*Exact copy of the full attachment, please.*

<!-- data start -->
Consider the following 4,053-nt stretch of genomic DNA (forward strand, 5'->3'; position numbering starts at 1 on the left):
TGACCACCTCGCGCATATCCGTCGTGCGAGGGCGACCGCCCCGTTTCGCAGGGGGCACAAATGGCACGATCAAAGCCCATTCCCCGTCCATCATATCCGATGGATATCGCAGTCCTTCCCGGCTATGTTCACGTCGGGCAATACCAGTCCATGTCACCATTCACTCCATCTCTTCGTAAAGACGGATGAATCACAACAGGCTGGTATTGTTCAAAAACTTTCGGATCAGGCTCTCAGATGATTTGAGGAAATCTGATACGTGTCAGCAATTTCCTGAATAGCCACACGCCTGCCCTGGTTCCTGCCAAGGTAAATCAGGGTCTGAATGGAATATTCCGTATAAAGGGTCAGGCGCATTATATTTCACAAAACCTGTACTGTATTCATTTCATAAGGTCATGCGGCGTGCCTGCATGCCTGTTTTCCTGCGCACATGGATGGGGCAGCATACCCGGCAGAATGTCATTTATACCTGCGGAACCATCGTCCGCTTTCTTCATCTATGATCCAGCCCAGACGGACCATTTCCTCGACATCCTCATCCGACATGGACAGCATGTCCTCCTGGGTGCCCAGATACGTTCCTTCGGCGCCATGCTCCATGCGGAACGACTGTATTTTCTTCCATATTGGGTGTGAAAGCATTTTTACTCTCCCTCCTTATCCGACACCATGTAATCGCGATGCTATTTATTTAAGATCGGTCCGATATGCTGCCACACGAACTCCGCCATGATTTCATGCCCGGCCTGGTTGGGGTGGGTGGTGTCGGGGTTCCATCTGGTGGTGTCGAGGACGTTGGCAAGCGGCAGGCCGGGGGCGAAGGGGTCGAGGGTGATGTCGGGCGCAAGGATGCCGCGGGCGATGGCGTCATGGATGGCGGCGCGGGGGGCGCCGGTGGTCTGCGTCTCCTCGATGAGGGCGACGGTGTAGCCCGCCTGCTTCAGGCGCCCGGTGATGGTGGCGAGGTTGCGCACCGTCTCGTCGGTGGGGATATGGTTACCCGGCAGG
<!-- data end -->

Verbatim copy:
Consider the following 4,053-nt stretch of genomic DNA (forward strand, 5'->3'; position numbering starts at 1 on the left):
TGACCACCTCGCGCATATCCGTCGTGCGAGGGCGACCGCCCCGTTTCGCAGGGGGCACAAATGGCACGATCAAAGCCCATTCCCCGTCCATCATATCCGATGGATATCGCAGTCCTTCCCGGCTATGTTCACGTCGGGCAATACCAGTCCATGTCACCATTCACTCCATCTCTTCGTAAAGACGGATGAATCACAACAGGCTGGTATTGTTCAAAAACTTTCGGATCAGGCTCTCAGATGATTTGAGGAAATCTGATACGTGTCAGCAATTTCCTGAATAGCCACACGCCTGCCCTGGTTCCTGCCAAGGTAAATCAGGGTCTGAATGGAATATTCCGTATAAAGGGTCAGGCGCATTATATTTCACAAAACCTGTACTGTATTCATTTCATAAGGTCATGCGGCGTGCCTGCATGCCTGTTTTCCTGCGCACATGGATGGGGCAGCATACCCGGCAGAATGTCATTTATACCTGCGGAACCATCGTCCGCTTTCTTCATCTATGATCCAGCCCAGACGGACCATTTCCTCGACATCCTCATCCGACATGGACAGCATGTCCTCCTGGGTGCCCAGATACGTTCCTTCGGCGCCATGCTCCATGCGGAACGACTGTATTTTCTTCCATATTGGGTGTGAAAGCATTTTTACTCTCCCTCCTTATCCGACACCATGTAATCGCGATGCTATTTATTTAAGATCGGTCCGATATGCTGCCACACGAACTCCGCCATGATTTCATGCCCGGCCTGGTTGGGGTGGGTGGTGTCGGGGTTCCATCTGGTGGTGTCGAGGACGTTGGCAAGCGGCAGGCCGGGGGCGAAGGGGTCGAGGGTGATGTCGGGCGCAAGGATGCCGCGGGCGATGGCGTCATGGATGGCGGCGCGGGGGGCGCCGGTGGTCTGCGTCTCCTCGATGAGGGCGACGGTGTAGCCCGCCTGCTTCAGGCGCCCGGTGATGGTGGCGAGGTTGCGCACCGTCTCGTCGGTGGGGATATGGTTACCCGGCAGG